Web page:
Indian I would say we are getting better each year on that front. Not that we are lacking by any means but the food especially the Gujarati (all vegetarian) style is becoming more prevalent. If you have any particular style you are looking for we have a place that makes it.

            Not sure what you mean by Tejano? Tejano is a style of music from Mexico. Do you mean regional Mexican or Tex-Mex?

            You are coming from two areas of the country that are prized for their seafood so it will be very hard for Dallas to compete on that front. We do make up for it in other ways though.

            As far as everyday eating I would say staying in a central location is ideal, if in Dallas that would be Old East or Lower Greenville. If you like more ethnic foods you will want to consider the suburbs Plano or Richardson.

            If you really enjoy food I would say sticking around Richardson would be ideal. If you are into other activities (music/art/theater) then you will have to weigh those options against your restaurant options.

            11 Replies
            1. re: LewisvilleHounder

              Thank you for the encouragement. Any Vietnamese or gujarati restaurants that stand out in particular?

              1. re: colonelnola

                Vietnamese - La Me, Nam Hua, Pho Huong Nam, Saigon Block, Doan, and Pho Bang

                I am not sure if you want only Gujarati or any other Indian/Pakistani/Nepalese that stand out?

                Here is what I like:
                Lal Quila (Pakistani)
                Al Markaz (Pakistani)
                BBQ Tonite (Pakistani)
                Apna Grill (Pakistani)
                Saravanaa Bhavan (Indian Veg)
                Taj Chat House (Snacks and Veg)
                Mughlai (Upscale Indian)
                Bwarachi Biryani Point Signature (Weekend Buffet)
                Everest (Nepalese)

                1. re: colonelnola

                  There's a hidden gem in Irving (downtown Las Colinas, to be specific) that focuses on North Indian Peshawari style dishes. Here's their menu:

                  Since you've already had your first visit to Dallas, I'm curious to know what you thought!

                  1. re: nocomicsans

                    The menu looks very similar to a Pakistani restaurant or even the former Ziyaafat in Plano.

                    What are sone of the dishes you have had, the dishes you've loved and the dishes you thought were terrible/hated?

                    I live here and curious to know your review of this place! Is it worth the trip from Lewisville (keep in mind I have to pass up some really great Pakistani restaurants and Saravanaa Bhavan in Valley Ranch to get to this place)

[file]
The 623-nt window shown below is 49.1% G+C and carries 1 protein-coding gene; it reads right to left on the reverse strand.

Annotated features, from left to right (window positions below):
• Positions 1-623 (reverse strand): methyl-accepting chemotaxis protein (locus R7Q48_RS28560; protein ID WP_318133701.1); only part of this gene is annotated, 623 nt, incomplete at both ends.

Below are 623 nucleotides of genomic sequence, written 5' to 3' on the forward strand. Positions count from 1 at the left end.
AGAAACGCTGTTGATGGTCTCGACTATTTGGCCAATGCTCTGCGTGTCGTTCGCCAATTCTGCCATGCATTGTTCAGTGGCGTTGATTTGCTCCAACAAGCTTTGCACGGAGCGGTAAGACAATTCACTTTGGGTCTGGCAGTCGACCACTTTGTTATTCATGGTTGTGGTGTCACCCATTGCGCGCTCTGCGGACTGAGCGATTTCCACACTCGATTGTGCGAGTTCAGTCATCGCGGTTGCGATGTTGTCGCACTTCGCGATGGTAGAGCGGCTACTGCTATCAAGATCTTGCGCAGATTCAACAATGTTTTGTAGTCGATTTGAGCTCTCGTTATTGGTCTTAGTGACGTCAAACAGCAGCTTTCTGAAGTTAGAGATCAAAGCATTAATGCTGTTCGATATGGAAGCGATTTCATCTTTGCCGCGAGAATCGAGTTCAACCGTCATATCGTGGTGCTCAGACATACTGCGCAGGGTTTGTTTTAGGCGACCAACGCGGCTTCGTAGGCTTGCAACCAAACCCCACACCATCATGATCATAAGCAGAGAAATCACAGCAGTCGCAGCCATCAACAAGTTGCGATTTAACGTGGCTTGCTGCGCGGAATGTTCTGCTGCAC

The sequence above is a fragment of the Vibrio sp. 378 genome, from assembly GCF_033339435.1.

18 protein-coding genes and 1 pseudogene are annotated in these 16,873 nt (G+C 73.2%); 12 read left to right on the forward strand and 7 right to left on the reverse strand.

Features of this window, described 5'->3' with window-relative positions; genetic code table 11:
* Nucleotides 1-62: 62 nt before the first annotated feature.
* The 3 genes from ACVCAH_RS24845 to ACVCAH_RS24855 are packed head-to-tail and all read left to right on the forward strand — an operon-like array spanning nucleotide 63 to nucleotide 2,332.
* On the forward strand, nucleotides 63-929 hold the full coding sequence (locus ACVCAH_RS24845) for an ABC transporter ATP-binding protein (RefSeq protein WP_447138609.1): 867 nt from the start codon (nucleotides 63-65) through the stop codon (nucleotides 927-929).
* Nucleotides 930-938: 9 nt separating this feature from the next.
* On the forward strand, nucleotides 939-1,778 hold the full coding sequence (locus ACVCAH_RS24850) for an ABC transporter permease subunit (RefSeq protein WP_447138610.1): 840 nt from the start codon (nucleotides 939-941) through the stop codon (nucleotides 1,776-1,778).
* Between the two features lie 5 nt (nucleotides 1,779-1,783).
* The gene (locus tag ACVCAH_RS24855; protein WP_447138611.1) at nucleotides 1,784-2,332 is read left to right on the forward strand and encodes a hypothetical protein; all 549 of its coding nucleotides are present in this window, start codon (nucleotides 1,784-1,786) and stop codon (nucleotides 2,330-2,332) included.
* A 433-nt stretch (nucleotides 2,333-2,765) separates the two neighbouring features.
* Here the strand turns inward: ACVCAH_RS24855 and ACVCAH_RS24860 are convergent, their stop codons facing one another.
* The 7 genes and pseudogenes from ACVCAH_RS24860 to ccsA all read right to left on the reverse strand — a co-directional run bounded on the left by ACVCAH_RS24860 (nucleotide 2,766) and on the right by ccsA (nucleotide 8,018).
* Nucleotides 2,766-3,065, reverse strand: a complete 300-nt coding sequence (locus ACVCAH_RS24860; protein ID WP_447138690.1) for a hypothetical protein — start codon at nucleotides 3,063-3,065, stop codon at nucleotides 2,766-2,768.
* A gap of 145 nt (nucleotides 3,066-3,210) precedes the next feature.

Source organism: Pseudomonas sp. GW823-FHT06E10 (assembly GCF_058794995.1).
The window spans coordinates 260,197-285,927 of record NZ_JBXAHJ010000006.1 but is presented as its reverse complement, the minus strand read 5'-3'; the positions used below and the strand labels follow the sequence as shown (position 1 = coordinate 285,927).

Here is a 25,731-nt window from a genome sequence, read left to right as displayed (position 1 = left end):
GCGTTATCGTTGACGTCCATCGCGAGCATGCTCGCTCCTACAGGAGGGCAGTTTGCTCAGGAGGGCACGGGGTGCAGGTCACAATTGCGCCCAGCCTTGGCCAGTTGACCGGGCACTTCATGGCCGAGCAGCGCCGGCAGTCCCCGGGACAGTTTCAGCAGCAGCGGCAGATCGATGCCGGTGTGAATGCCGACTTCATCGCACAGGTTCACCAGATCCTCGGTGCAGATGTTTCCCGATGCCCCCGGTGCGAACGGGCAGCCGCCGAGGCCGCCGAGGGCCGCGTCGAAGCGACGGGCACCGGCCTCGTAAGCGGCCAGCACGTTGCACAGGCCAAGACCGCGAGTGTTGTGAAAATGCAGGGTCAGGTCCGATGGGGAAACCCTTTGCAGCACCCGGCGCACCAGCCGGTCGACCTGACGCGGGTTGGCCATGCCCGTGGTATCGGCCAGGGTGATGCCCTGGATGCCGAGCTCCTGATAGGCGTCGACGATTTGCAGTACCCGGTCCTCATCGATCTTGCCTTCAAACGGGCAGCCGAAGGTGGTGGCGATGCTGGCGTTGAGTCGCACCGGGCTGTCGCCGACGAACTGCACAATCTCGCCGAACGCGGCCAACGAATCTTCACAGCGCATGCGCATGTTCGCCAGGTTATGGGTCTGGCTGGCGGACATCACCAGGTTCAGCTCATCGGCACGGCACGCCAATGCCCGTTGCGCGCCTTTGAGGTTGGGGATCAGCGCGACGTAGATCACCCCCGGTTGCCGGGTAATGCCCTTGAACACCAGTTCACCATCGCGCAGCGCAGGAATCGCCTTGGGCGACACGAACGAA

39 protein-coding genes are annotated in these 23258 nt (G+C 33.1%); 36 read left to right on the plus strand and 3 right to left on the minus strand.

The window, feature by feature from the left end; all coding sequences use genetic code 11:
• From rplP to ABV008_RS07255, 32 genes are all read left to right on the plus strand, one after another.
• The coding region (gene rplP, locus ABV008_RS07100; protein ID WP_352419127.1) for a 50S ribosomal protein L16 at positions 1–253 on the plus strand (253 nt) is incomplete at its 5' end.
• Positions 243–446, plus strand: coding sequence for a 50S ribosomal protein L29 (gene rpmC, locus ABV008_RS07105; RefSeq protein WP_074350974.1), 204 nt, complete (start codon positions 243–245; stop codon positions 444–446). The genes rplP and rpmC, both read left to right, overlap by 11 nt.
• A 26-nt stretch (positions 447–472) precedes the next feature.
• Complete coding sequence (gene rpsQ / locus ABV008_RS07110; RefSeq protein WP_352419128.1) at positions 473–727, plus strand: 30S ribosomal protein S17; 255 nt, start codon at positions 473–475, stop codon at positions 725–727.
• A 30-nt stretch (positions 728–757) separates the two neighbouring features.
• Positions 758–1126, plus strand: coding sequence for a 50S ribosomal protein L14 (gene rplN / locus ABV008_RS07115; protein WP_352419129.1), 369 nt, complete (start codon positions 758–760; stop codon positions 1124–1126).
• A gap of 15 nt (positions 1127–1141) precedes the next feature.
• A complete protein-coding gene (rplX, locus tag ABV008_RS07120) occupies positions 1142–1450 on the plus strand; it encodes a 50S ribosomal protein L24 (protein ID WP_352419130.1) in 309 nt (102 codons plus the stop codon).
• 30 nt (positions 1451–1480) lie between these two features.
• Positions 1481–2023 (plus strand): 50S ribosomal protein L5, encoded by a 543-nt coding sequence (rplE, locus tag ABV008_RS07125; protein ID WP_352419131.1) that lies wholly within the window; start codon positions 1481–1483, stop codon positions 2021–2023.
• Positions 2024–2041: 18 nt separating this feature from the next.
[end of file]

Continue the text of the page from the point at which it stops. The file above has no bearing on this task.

2. re: LewisvilleHounder

                  what Gujarati restaurant have you been to?

                  1. re: gavlist

                    Saravanaa Bhavan.
                    I believe Taj Chaat House and Royal Sweets also serve some Gujarati dishes.
                    I know that the buffett at Royal Sweets while limited is veg only and claims to be Gujarati..

                    1. re: LewisvilleHounder

                      Saravana Bhavan is definitely south Indian (Gujarat is in the west). And I think that chaat is predominately North Indian, although some specific dishes have Gujarati roots. Where does Royal Sweets claim to be Gujarati? I don't see anything on their website...

                      I ask mostly because, as far as I know, I've never eaten an Gujarati meal in Dallas. And, of course, I'd like to try it at some point. My understanding is that the dishes tend to be somewhat sweeter than South Indian.

                      1. re: gavlist

                        Some places like Udipi Cafe or Saravanaa Bhavan emulate thalis done by Gujarati places - they tend to have "Gujarati-style" dishes, if you will. To be honest the concept of where exactly a thali is from can be pretty confusing for anyone who may not have a solid understanding between regional varieties of Indian food (and I certainly wouldn't know). Haven't had the buffet at Royal Sweets so can't speak regarding that.

                        The places I know about are in Houston:

                        Googling around led to this in the area, could be a promising lead:

                        1. re: air

                          thanks. There's also another called Gopal, which also says that they serve Gujarati cuisine. But I haven't seen anyone comment (outside of yelp) about either restaurant.


                          1. re: gavlist

                            The Gujarati Thali at Gopal is one of my favorite lunches in town.

                            1. re: Jon G

                              My wife and her fam are Gujarati... Gopal is definitely one of their faves (mine too).